Forward, together? Or backward, to the 19th century?

Hidden away in the small print of the Conservative manifesto on page 43 is a promise to get rid of the detested alternative vote used for mayoral elections and replace it with the good old, best in the world, system of first past the post. This is in addition to an explicit Tory promise to stick with FPTP for general elections and continue with the boundary review to slash the number of parliamentary seats to 600, while obliterating the odd 1,000 year old administrative boundary in the process. The Tories can now sniff the real possibility, on the back of Brexit, of reinforcing their hold on the political levers and consolidating it for the foreseeable future.

One of the less predictable results (or perhaps not) of calling a general election in the middle of local elections was a general boost in the turnout, as party loyalists woke up and hurried out to vote. Turnout rose across the UK, to the benefit of the old parties and particularly the Tories, as folk seemed under the misapprehension they were voting for that strong and stable Mother May and not some halfwit standing for the council. Cornwall was no exception. Turnout this year jumped from 32.7% in 2013 to 39.7%.

Even then, under our laughably antiquated voting system, not one councillor was elected with more than half the votes of the registered electorate. In fact only four out of 122 managed to get the support of more than one in three of their electorate. Another 18 won more than one in four. Many more – 31 – took their ward with the votes of fewer than one in seven electors. Three of these won with less than one in ten. And at Camborne Trelowarren, where only six votes separated Tory, Labour and MK, the Tory sneaked in with a massive 5.8% of the registered voters of the ward bothering to vote for him. Meanwhile, the average councillor won his or her seat with the support of just 19.9% of the electorate.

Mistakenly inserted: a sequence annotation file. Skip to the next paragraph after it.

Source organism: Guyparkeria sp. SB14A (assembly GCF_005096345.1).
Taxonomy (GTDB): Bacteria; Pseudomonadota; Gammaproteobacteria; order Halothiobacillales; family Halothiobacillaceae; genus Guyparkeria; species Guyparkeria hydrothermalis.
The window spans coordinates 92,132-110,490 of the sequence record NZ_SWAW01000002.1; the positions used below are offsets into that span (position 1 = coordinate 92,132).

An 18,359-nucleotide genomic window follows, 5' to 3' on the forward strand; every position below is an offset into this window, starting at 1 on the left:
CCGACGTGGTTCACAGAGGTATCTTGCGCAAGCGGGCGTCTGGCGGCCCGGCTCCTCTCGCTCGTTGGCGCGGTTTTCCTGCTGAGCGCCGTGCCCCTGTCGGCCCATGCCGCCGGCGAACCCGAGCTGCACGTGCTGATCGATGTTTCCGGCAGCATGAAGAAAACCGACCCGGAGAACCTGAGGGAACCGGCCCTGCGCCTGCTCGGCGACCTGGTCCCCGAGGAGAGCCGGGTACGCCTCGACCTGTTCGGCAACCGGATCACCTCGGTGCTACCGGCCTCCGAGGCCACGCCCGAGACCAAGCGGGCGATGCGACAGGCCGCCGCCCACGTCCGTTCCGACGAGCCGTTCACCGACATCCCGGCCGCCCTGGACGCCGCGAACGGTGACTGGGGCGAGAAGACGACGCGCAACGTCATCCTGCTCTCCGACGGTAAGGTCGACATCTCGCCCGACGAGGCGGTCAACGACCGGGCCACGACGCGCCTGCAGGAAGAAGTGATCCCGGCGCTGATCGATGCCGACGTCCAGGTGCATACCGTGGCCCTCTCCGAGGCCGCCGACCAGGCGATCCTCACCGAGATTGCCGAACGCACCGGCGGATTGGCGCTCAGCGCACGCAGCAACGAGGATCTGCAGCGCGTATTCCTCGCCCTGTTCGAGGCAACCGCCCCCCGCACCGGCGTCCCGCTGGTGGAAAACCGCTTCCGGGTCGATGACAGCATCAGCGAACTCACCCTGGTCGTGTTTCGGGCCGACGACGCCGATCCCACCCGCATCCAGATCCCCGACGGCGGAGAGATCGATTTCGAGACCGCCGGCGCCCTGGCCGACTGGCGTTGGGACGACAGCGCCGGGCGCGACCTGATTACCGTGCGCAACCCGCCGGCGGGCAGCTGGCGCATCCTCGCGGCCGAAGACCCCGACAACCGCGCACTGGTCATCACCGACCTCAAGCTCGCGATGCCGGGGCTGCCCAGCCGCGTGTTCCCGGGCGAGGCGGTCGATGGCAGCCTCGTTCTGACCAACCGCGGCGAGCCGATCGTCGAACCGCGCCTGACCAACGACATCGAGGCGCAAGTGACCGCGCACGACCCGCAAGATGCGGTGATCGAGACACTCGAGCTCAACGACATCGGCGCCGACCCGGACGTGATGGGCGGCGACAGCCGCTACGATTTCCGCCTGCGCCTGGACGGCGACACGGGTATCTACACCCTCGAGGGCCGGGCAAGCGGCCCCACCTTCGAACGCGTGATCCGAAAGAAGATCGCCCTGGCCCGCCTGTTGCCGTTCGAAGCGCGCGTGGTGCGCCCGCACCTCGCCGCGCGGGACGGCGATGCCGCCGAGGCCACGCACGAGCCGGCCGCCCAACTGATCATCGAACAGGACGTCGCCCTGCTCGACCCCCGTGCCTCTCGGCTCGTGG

As turnout was artificially boosted this time, even this feeble level of legitimacy for our councillors was better than in 2013. Then the mean level of support was 15.3%. In that election no councillor was elected with the votes of more than a third of their electors and only six managed to secure more than a quarter. Sixty, or almost half, were elected by fewer than one in seven in their wards and 22 of those with less than 10% of registered electors.

Instead of looking to make elections more meaningful, increase involvement and reinvigorate democracy, the Tories are determined to set this voting system in concrete. In doing so they can guarantee taking us back to the future and further down the post-democratic road. In a neo-liberal economy where their chums benefit massively for asset speculation, genuine democracy has become an irrelevance. They don’t want an informed electorate – just get on with the sodding shopping and leave the decision-making to us, to the quangos, to the corporations, to the traditional ruling class, while we add a bit of condescending paternalism to keep all you plebs content.

Take back your country? You must be having a laugh.

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